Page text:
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What can our dreams (at night) tell us about our deeper selves? How do we make sense of something so nonsensical by nature?

Dreams are unique. Where else does our psyche spontaneously generate an abundance of images, feelings, landscapes, without the mediation of our ego to sort, order and censor? Dreams can leave us puzzled by their lack of sense or clarity, yet they can be such a valuable tool for people coming into therapy. The psychoanalysts have always put a lot of stock by dreams, believing that they show our true, real self, “the internal state of affairs,” between different, often unconscious, warring parts. No matter how well we might present to the outside world, the theory is that any deep-running, internal conflicts, come out and reveal themselves in our dreams. Characters such as the thief, the beggar, the murderer, the mother/father, the child, the monster, the inventor, the beast, may all hide parts of us in their various disguises. Equally, natural landscapes, creatures, objects, can bring us all sorts of hidden messages from the depths of our unconscious. People we know (dead or alive) often appear in our dreams, leaving us asking the question – why them?

How do we find meaning from strange characters and objects that populate our dreams? One way is to look at the literal function of a character or object. For example, we may be puzzled (and terrified) by the appearance of a murderer. Yet, if we think of which aspects inside us function as a killer, then a dream could be raising awareness of an inner critic, for example. How often do we think of our inner critic as a murderer? Yet this is exactly what happens. An inner critic kills off new ideas, new potentials and growth, creating division, indecision and wholeheartedness. When we encounter the murderer in our dream, it can be worth asking what parts of our self is it trying to kill off?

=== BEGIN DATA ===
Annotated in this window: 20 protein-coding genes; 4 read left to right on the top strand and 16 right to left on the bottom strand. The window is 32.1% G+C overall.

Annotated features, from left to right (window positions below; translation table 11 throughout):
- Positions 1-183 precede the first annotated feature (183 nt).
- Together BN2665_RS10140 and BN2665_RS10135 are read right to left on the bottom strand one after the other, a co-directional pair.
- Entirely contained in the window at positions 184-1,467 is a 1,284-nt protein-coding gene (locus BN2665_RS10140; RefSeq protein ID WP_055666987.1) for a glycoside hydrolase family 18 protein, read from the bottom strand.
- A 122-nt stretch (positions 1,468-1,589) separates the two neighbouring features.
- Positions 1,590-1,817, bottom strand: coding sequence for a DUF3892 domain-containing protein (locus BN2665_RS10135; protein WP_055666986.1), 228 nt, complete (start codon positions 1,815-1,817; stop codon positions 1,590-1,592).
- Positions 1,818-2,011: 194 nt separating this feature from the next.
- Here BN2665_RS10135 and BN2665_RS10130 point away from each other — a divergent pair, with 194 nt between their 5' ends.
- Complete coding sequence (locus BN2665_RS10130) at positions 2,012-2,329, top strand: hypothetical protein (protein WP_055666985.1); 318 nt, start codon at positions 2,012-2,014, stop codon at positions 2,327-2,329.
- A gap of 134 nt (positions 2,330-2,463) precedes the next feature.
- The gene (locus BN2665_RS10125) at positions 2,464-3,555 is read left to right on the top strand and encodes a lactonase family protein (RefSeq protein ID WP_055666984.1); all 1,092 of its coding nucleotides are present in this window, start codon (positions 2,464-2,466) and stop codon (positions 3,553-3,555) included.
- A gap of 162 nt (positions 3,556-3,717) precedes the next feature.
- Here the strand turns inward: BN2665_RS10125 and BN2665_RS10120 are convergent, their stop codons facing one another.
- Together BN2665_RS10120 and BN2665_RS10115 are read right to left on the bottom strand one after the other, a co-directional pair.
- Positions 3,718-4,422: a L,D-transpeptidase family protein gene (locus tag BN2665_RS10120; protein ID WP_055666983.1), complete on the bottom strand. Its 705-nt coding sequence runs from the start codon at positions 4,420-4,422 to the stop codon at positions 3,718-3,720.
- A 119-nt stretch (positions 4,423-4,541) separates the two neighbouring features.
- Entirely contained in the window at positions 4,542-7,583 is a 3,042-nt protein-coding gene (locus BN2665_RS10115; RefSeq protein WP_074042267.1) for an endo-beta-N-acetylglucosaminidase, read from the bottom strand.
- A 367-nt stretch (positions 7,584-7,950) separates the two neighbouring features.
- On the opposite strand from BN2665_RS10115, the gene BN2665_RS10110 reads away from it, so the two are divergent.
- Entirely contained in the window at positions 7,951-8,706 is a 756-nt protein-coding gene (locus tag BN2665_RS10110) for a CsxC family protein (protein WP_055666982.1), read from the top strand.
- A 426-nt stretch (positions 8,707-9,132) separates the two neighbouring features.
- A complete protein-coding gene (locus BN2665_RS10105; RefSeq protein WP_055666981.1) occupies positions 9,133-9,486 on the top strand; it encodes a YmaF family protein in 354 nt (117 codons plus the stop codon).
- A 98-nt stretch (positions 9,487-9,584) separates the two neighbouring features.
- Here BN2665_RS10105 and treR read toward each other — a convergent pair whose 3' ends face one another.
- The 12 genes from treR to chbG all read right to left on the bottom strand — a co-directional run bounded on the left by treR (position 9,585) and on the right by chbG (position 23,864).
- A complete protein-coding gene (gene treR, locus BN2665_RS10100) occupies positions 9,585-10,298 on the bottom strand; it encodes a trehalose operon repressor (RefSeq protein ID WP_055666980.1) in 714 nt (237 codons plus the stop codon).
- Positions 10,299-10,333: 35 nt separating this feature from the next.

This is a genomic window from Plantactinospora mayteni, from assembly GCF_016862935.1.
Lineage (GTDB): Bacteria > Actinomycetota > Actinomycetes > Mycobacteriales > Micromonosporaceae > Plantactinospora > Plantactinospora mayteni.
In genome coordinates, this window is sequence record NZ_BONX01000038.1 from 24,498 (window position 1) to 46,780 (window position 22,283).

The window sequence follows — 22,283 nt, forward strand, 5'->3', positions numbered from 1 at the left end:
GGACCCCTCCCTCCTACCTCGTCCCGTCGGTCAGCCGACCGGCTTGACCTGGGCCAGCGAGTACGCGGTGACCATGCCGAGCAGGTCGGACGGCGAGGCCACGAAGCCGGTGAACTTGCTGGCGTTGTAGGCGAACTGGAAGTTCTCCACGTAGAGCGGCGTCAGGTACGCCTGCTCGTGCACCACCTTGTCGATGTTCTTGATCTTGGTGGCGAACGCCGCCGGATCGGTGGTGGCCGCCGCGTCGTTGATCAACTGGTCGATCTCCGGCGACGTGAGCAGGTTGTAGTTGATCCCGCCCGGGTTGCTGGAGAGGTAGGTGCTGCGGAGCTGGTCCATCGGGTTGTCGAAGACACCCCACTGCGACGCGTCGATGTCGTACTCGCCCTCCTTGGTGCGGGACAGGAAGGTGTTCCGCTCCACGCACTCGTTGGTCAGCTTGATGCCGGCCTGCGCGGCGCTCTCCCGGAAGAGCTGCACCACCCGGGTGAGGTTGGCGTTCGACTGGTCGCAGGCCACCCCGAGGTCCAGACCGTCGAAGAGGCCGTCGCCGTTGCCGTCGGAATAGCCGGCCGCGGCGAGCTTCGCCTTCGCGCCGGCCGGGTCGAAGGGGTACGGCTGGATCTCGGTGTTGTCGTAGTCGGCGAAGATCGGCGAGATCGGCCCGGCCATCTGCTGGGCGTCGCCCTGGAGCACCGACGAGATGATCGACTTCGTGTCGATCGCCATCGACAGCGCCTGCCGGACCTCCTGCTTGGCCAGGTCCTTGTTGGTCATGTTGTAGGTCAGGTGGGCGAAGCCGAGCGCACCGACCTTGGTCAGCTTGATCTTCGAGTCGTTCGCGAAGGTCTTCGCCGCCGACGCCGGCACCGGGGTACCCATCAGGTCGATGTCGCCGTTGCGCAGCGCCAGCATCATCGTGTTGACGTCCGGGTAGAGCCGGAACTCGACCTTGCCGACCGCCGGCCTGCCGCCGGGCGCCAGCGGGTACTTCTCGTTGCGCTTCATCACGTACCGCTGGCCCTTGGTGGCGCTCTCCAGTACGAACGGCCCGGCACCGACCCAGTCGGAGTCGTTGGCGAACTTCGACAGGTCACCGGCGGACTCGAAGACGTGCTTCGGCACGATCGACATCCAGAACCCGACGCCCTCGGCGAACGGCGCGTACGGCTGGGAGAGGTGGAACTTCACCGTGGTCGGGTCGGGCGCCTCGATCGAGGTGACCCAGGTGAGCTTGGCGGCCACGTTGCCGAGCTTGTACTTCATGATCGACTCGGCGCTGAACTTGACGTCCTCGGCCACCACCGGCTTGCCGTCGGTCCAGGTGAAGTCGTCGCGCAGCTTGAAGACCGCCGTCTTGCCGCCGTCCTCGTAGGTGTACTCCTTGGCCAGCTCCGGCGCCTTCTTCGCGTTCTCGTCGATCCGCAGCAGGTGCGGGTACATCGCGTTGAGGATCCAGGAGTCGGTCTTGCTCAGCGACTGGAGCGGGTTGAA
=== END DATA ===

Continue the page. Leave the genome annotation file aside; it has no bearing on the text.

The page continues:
As well as our more destructive parts, dreams can also show signs of ambivalence. A gate or door might show us where we are open or shut to new experiences. Equally dreams can show us where there is hope, new beginnings, positive forces in our psyche. A baby in a dream, might also signify a newborn potential to be nurtured, protected. Dreams may also show us images of transformation in nature – a snake, a growing flower, a tree. More often than not, we see many images happening at the same time, as forces for growth and stagnation in the psyche battle it out. Sometimes, it’s worth asking, “what am I not living?” or “what am I scared of living?”

In integrative arts psychotherapy, physical art making is used to help people bring to life their dreams. People might represent different and paradoxical elements of a dream through drawing, painting images, or also by using a sand-tray. The sand-tray is a large wooden box full of fine sand. In choosing objects and placing these inside a sand-tray to re-tell a dream-story, people often find they gain a greater insight into their internal and external dynamics; the dance between different parts of themselves.

Running a superficial search of images in a dream dictionary can kill off some of a dream’s mysterious power. Instead, it can be truly illuminating to explore symbols in the context of both personal and cultural associations. Simply exploring all our associations with a dream image, can be a rich source of memories. Looking at dynamics between different dream images can be equally fruitful. A brilliant book that helps us reflect on the cultural and global context of archetypal images that so often appear in dreams is “The Book of Symbols.” It offers a rich collection of reflections and essays on archetypal symbols that have merged through the history of humankind… it’s a deeply nourishing book.

Your dreams will never be the same again.

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